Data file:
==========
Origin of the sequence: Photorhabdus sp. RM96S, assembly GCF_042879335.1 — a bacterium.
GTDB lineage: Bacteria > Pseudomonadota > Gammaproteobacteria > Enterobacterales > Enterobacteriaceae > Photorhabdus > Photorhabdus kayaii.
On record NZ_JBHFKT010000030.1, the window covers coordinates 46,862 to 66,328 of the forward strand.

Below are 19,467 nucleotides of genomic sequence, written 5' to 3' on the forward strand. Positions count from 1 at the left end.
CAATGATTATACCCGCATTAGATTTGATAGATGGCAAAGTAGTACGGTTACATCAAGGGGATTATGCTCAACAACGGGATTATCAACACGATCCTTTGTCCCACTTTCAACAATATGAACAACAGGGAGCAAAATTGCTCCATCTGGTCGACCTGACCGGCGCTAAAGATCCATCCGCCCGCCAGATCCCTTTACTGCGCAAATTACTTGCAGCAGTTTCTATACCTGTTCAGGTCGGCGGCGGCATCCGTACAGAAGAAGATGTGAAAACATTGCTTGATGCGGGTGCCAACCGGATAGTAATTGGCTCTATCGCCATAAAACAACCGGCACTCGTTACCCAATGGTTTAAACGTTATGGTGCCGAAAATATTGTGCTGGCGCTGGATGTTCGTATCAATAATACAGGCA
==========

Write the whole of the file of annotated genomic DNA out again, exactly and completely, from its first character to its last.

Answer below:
Origin of the sequence: Photorhabdus sp. RM96S, assembly GCF_042879335.1 — a bacterium.
GTDB lineage: Bacteria > Pseudomonadota > Gammaproteobacteria > Enterobacterales > Enterobacteriaceae > Photorhabdus > Photorhabdus kayaii.
On record NZ_JBHFKT010000030.1, the window covers coordinates 46,862 to 66,328 of the forward strand.

Below are 19,467 nucleotides of genomic sequence, written 5' to 3' on the forward strand. Positions count from 1 at the left end.
CAATGATTATACCCGCATTAGATTTGATAGATGGCAAAGTAGTACGGTTACATCAAGGGGATTATGCTCAACAACGGGATTATCAACACGATCCTTTGTCCCACTTTCAACAATATGAACAACAGGGAGCAAAATTGCTCCATCTGGTCGACCTGACCGGCGCTAAAGATCCATCCGCCCGCCAGATCCCTTTACTGCGCAAATTACTTGCAGCAGTTTCTATACCTGTTCAGGTCGGCGGCGGCATCCGTACAGAAGAAGATGTGAAAACATTGCTTGATGCGGGTGCCAACCGGATAGTAATTGGCTCTATCGCCATAAAACAACCGGCACTCGTTACCCAATGGTTTAAACGTTATGGTGCCGAAAATATTGTGCTGGCGCTGGATGTTCGTATCAATAATACAGGCA